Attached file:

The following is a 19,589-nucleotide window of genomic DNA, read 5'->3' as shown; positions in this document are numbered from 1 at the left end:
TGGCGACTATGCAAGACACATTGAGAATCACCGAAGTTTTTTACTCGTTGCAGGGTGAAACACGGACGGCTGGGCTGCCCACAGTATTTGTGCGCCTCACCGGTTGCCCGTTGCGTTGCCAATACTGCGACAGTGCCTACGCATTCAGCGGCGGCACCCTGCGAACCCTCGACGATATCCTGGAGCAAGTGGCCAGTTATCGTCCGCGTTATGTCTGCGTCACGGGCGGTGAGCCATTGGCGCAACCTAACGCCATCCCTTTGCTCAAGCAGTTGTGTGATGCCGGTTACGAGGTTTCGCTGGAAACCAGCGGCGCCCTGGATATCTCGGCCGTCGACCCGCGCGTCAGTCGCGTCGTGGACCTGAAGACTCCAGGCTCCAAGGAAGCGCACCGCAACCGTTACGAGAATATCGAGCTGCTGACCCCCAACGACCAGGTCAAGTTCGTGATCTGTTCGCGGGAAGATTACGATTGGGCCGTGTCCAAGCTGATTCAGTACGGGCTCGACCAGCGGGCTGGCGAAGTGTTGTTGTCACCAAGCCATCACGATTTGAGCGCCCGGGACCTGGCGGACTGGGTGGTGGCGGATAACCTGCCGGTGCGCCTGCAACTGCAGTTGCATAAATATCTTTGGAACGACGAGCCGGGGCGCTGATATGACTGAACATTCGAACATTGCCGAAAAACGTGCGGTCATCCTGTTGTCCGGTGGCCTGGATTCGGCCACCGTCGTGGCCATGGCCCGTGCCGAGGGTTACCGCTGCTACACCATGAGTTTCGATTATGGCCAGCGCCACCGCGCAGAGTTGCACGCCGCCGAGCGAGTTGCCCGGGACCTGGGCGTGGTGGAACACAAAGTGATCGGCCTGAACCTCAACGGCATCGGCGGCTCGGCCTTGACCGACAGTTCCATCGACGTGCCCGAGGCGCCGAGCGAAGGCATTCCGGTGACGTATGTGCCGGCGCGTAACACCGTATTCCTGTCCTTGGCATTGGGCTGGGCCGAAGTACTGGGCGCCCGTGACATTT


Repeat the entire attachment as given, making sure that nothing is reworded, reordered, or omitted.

The following is a 19,589-nucleotide window of genomic DNA, read 5'->3' as shown; positions in this document are numbered from 1 at the left end:
TGGCGACTATGCAAGACACATTGAGAATCACCGAAGTTTTTTACTCGTTGCAGGGTGAAACACGGACGGCTGGGCTGCCCACAGTATTTGTGCGCCTCACCGGTTGCCCGTTGCGTTGCCAATACTGCGACAGTGCCTACGCATTCAGCGGCGGCACCCTGCGAACCCTCGACGATATCCTGGAGCAAGTGGCCAGTTATCGTCCGCGTTATGTCTGCGTCACGGGCGGTGAGCCATTGGCGCAACCTAACGCCATCCCTTTGCTCAAGCAGTTGTGTGATGCCGGTTACGAGGTTTCGCTGGAAACCAGCGGCGCCCTGGATATCTCGGCCGTCGACCCGCGCGTCAGTCGCGTCGTGGACCTGAAGACTCCAGGCTCCAAGGAAGCGCACCGCAACCGTTACGAGAATATCGAGCTGCTGACCCCCAACGACCAGGTCAAGTTCGTGATCTGTTCGCGGGAAGATTACGATTGGGCCGTGTCCAAGCTGATTCAGTACGGGCTCGACCAGCGGGCTGGCGAAGTGTTGTTGTCACCAAGCCATCACGATTTGAGCGCCCGGGACCTGGCGGACTGGGTGGTGGCGGATAACCTGCCGGTGCGCCTGCAACTGCAGTTGCATAAATATCTTTGGAACGACGAGCCGGGGCGCTGATATGACTGAACATTCGAACATTGCCGAAAAACGTGCGGTCATCCTGTTGTCCGGTGGCCTGGATTCGGCCACCGTCGTGGCCATGGCCCGTGCCGAGGGTTACCGCTGCTACACCATGAGTTTCGATTATGGCCAGCGCCACCGCGCAGAGTTGCACGCCGCCGAGCGAGTTGCCCGGGACCTGGGCGTGGTGGAACACAAAGTGATCGGCCTGAACCTCAACGGCATCGGCGGCTCGGCCTTGACCGACAGTTCCATCGACGTGCCCGAGGCGCCGAGCGAAGGCATTCCGGTGACGTATGTGCCGGCGCGTAACACCGTATTCCTGTCCTTGGCATTGGGCTGGGCCGAAGTACTGGGCGCCCGTGACATTT